# Solutions to Practice Midterm Exam

#### 11 March 2008

```  Q1: 10 points
Q2: 10 points
Q3: 10 points
Q4: 10 points
Q5: 30 points
Q6: 30 points
Total: 100 points
```

Question text is in black, solutions in blue.

• Question 1 (10): True or false with justification: A professor is making up a test with four true/false questions, and chooses the answer "true" or "false" with equal probability, independently for each question. Then the probability that he makes exactly two true and two false is less than 1/3.

FALSE. There are 24 = 16 possible sequences of four true/false choices, each equally likely. There are (4 choose 2) = 6 of these that have two true and two false. So the correct probability is 6/16 = 3/8, which is greater than 1/3.

• Question 2 (10): True or false with justification: If I choose 2n elements independently, with repetition, from a set of n elements, then the probability that I choose each element at least once approaches 1 as n approaches infinity.

FALSE. From our analysis of the Coupon Collector's Problem (Monday's lecture) we know that the expected time to get all n elements is about n ln n. If we were very likely to succeed within 2n choices, the expected time would have to be below 2n. (Note that the last element itself takes expected time n after the first n-1 have been found.)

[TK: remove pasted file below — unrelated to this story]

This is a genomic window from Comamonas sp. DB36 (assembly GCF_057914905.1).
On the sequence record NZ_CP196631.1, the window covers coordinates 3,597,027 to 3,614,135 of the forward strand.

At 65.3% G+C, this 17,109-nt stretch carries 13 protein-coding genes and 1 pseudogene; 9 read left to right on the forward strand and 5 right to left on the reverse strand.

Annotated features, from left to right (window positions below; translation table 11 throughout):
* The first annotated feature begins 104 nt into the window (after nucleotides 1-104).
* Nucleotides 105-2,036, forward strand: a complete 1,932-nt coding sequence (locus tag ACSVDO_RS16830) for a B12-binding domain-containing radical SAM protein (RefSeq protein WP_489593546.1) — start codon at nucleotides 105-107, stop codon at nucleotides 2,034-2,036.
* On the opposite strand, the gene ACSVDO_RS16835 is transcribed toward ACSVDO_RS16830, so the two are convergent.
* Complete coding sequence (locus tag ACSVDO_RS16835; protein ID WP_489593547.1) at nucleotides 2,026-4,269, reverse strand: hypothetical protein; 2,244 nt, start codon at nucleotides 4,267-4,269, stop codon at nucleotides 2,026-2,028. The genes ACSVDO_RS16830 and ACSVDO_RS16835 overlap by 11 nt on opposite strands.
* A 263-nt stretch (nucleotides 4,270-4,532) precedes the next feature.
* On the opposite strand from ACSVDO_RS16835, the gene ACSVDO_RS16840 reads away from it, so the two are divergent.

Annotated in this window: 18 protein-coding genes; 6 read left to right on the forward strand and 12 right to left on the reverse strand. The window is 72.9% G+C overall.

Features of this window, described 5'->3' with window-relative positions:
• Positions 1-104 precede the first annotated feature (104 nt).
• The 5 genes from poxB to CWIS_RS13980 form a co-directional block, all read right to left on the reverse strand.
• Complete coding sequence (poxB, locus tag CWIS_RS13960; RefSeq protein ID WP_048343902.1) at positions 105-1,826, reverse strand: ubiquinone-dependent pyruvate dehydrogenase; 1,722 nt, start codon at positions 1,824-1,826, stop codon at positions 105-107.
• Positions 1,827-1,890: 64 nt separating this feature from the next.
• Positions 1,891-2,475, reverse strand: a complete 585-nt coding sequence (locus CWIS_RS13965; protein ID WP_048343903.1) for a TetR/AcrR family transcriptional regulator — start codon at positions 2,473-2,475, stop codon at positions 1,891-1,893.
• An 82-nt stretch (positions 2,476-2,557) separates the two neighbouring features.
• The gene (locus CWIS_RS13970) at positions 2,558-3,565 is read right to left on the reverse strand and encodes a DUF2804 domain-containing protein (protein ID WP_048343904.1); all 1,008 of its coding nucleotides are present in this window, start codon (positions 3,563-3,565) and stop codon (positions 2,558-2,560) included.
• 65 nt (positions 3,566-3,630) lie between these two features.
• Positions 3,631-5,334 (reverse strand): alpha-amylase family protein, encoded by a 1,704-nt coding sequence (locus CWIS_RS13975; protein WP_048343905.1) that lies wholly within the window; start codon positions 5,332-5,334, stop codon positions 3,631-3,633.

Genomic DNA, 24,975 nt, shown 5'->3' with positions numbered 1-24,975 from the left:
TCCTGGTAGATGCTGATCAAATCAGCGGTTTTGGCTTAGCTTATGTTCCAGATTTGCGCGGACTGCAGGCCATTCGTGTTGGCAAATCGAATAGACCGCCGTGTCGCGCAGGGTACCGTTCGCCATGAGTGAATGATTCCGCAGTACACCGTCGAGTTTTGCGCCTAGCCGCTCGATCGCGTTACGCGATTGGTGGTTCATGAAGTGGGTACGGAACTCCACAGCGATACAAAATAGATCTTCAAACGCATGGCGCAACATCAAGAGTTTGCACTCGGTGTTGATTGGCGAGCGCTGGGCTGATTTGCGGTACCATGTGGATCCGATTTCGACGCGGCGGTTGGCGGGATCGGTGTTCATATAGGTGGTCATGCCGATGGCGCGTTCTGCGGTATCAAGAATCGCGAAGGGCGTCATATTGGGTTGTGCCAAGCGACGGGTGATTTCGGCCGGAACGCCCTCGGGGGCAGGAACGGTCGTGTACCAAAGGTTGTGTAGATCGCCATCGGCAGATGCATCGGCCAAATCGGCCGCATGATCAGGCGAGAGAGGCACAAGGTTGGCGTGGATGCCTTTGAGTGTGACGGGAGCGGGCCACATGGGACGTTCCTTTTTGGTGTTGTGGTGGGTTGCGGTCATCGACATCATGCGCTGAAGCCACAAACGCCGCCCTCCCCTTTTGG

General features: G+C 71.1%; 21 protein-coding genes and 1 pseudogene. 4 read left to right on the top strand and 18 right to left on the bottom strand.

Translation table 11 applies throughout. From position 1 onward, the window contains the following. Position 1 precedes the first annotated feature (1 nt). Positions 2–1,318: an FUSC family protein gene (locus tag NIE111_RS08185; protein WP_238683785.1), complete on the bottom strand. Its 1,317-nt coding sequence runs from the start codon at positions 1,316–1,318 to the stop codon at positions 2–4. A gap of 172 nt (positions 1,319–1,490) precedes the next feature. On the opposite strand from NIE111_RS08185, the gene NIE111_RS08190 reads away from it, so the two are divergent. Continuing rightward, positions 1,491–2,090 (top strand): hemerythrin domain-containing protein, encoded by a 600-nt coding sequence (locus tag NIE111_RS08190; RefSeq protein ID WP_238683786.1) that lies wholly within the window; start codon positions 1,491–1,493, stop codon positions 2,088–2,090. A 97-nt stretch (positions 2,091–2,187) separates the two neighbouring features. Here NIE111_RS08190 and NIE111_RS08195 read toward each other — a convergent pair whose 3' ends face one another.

• Question 3 (10): True or false with justification: If I choose n elements independently, with repetition, from a set of n elements, then the probability that I choose each element once approaches 0 as n approaches infinity.

TRUE. This probability is n!/nn, which by Stirling's Approximation is about e-n. The probability that the n'th choice is new given that the first n-1 are all different is 1/n, which goes to zero, and the total probability is less than that.

• Question 4 (10): True or false with justification: The number of length-5 strings over the alphabet {a,b,c}, where the letters come in alphabetical order, is greater than 30.

FALSE. This is an instance of the Fourth Counting Problem, with n = 3 and k = 5, so the solution is (n-1+k choose k), in this case (7 choose 5) = 21 which is less than 30.

• Question 5 (30): In college basketball, there are two different ways a player can be awarded two free throws. In a one-and-one, the player attempts her first throw and is allowed a second throw only if the first throw succeeds. In a two-shot foul, the player is allowed the second throw whether the first is successful of not. Assume that Julia's free throws are independent events, each with a 3/5 (or 0.6) probability of success.

• (a,5) If Julia shoots a one-and-one, what is the probability that she gets two points? That she gets one point? That she gets no points? (Each successful free throw counts for one point.)

There are three possible events: miss the first (0.4), make the first and miss the second (0.6*0.4 = 0.24) and make both (0.6*0.6 = 0.36). So her chance of no points is 0.4, of one is 0.24, and of two is 0.36.

• (b,5) What is her expected number of points in a one-and-one?

We sum i times the probability of i, for 0*(0.4) + 1*(0.24) + 2*(0.36) or 0.96 points.

• (c,5) What is the variance of the number of points she gets in a one-and-one? (You may find the formula Var(X) = E(X2) - E(X)2 to be useful.)